|Risk premium approach|
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Definition of Risk premium approach
Risk premium approach
The most common approach for tactical asset allocation to determine the relative
the additional value inherent in the control interest as contrasted to a minority interest, which reflects its power of control
The risk that a firm will be unable to meet its debt obligations. Also referred to as default or insolvency risk.
The uncertainty about the basis at the time a hedge may be lifted. Hedging substitutes basis risk for
The risk that the cash flow of an issuer will be impaired because of adverse economic
The combination of cash flow uncertainty and reinvestment risk introduced by a call provision.
The risk that a foreign debtor will be unable to pay its debts because of business events,
Related: Unsystematic risk
The risk that a project will not be brought into operation successfully.
The percentage by which the conversion price in a convertible security exceeds the
The risk that the other party to an agreement will default. In an options contract, the risk
The ability of the national economy to generate enough foreign exchange to meet
Level of political and economic uncertainty in a country affecting the value of loans or
The risk that an issuer of debt securities or a borrower may default on his obligations, or that the
Refers to the volatility of returns on international investments caused by events associated
A statistical methodology applied to a set of firms at a particular point in time.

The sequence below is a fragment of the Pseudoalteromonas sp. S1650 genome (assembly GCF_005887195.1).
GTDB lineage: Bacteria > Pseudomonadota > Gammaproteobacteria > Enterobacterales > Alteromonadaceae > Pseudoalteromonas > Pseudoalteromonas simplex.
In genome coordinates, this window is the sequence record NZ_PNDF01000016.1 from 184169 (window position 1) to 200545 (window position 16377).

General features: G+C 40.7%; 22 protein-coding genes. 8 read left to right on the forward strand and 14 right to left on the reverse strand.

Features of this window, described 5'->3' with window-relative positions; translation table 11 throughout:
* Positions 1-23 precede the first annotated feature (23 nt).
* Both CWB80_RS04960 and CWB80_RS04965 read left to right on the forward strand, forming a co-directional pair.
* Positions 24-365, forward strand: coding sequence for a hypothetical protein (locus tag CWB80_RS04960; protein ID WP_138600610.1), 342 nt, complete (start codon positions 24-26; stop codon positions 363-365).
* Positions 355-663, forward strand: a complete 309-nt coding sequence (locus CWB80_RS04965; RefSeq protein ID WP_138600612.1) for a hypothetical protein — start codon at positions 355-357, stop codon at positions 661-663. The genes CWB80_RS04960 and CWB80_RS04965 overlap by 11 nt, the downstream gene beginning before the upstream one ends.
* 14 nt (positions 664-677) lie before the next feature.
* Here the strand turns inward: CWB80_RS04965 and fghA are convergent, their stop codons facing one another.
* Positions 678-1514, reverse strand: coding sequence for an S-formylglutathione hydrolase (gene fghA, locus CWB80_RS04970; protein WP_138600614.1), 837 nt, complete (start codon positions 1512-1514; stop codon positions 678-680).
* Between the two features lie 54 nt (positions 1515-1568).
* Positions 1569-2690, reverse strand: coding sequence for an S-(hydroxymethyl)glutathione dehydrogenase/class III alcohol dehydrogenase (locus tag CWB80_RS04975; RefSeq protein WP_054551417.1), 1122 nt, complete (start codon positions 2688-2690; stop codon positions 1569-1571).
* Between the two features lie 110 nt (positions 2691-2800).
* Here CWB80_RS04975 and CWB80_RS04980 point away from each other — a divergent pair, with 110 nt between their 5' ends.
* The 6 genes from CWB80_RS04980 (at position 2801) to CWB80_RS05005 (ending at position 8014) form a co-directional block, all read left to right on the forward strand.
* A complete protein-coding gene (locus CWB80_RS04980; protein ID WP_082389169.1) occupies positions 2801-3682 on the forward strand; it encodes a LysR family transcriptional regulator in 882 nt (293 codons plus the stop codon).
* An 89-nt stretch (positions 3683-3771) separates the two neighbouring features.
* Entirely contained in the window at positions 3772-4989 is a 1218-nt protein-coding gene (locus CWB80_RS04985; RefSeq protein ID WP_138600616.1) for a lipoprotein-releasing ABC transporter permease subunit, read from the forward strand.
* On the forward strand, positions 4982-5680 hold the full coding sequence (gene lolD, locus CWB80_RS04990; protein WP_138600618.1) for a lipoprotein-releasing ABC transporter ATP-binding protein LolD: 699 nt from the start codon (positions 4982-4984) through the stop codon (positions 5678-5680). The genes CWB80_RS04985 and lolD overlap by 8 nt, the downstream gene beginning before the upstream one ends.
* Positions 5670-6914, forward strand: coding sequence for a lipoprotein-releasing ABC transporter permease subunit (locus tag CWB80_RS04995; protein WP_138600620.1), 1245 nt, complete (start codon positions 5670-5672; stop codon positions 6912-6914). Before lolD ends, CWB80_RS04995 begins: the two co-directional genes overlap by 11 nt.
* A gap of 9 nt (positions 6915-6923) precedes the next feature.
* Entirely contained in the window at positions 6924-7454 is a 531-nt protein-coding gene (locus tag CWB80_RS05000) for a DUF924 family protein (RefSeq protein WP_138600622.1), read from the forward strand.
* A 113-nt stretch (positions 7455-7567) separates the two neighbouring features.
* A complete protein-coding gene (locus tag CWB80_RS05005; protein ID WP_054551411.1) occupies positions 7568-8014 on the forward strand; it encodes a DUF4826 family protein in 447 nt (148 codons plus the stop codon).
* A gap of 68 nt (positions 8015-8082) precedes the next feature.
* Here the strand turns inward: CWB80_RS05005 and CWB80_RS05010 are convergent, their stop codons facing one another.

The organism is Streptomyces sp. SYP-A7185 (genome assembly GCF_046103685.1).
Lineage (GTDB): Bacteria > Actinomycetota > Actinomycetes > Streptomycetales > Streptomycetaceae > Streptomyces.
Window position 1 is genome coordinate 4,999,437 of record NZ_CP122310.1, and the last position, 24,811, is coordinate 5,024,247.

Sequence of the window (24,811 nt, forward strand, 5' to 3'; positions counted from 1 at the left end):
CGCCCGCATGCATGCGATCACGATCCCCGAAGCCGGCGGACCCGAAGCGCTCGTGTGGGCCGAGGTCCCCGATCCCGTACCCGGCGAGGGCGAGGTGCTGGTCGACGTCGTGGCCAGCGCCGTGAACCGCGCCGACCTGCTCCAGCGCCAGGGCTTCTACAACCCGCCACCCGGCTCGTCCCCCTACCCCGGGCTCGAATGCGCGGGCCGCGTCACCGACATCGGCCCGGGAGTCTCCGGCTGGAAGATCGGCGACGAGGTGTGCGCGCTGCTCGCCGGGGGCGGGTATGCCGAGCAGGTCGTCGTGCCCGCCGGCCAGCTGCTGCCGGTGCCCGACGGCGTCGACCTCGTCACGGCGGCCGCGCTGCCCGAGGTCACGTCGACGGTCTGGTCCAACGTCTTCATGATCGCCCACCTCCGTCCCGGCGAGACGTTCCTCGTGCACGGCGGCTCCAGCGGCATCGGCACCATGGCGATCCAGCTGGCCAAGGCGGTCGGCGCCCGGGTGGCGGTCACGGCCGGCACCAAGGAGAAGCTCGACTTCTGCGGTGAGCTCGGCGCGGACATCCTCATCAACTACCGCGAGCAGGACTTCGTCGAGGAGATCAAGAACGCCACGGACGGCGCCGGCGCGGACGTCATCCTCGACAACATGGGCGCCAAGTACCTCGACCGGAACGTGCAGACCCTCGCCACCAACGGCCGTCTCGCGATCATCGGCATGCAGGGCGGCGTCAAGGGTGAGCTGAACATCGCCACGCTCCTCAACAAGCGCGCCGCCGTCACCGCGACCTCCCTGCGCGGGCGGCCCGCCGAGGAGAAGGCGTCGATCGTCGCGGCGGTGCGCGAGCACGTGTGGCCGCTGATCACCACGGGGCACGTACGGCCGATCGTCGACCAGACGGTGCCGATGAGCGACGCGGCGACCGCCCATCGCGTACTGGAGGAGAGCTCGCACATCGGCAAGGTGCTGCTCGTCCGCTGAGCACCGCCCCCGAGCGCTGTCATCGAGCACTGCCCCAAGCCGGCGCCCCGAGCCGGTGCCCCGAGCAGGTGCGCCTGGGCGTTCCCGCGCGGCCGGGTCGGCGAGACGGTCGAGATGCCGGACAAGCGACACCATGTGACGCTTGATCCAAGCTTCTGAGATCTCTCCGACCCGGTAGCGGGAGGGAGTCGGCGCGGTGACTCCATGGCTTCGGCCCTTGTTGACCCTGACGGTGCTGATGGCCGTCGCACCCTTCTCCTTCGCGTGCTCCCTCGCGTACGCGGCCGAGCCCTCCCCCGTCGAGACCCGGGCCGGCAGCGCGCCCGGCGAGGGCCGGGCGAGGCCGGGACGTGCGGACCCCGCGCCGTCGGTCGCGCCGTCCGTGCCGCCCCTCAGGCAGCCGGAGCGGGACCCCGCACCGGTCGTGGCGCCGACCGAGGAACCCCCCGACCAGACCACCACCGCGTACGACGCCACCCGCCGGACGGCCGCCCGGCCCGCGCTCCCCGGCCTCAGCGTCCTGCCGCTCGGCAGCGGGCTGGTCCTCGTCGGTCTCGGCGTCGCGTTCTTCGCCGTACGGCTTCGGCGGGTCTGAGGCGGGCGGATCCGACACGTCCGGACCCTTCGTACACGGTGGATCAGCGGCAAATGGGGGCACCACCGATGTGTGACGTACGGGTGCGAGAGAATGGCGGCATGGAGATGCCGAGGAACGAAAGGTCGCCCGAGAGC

Related: Exchange rate risk
Currency risk sharing
An agreement by the parties to a transaction to share the currency risk associated with
Debt service parity approach
An analysis wherein the alternatives under consideration will provide the firm
A differential in promised yield that compensates the investor for the risk inherent in
Also referred to as credit risk (as gauged by commercial rating companies), the risk that an
Related: unsystematic risk.
In project financing, the risk that the project's output will not be salable at a price that will
Equilibrium market price of risk
The slope of the capital market line (CML). Since the CML represents the
The risk that the ability of an issuer to make interest and principal payments will change because
Exchange rate risk
Also called currency risk, the risk of an investment's value changing because of currency
The variability of a firm's value that results from unexpected exchange rate changes or the
A type of mortgage pipeline risk that is generally created when the terms of the loan to be
The risk that the cash flow of an issuer will not be adequate to meet its financial obligations.
See:diversifiable risk or unsystematic risk.
Flat price risk
Taking a position either long or short that does not involve spreading.
Force majeure risk
The risk that there will be an interruption of operations for a prolonged period after a
Foreign exchange risk
The risk that a long or short position in a foreign currency might have to be closed out
A currency trades at a forward premium when its forward price is higher than its spot price.
Related: interest rate risk
risk that arises when an issuer has policies concentrated within certain geographic areas,
The risk of loss in foreign exchange trading that one party will deliver foreign exchange but the counterparty financial institution will fail to deliver its end of the contract. It is also referred to as settlement risk.
Unsystematic risk or risk that is uncorrelated to the overall market risk. In other words,
Also called purchasing-power risk, the risk that changes in the real return the investor will
The risk that a firm will be unable to satisfy its debts. Also known as bankruptcy risk.
Interest rate risk
The risk that a security's value changes due to a change in interest rates. For example, a
Forward rate minus expected future short-term interest rate.
The risk that arises from the difficulty of selling an asset. It can be thought of as the difference
Market price of risk
A measure of the extra return, or risk premium, that investors demand to bear risk. The
risk that cannot be diversified away. Related: systematic risk
The risk associated with taking applications from prospective mortgage borrowers
risk that cannot be eliminated by diversification.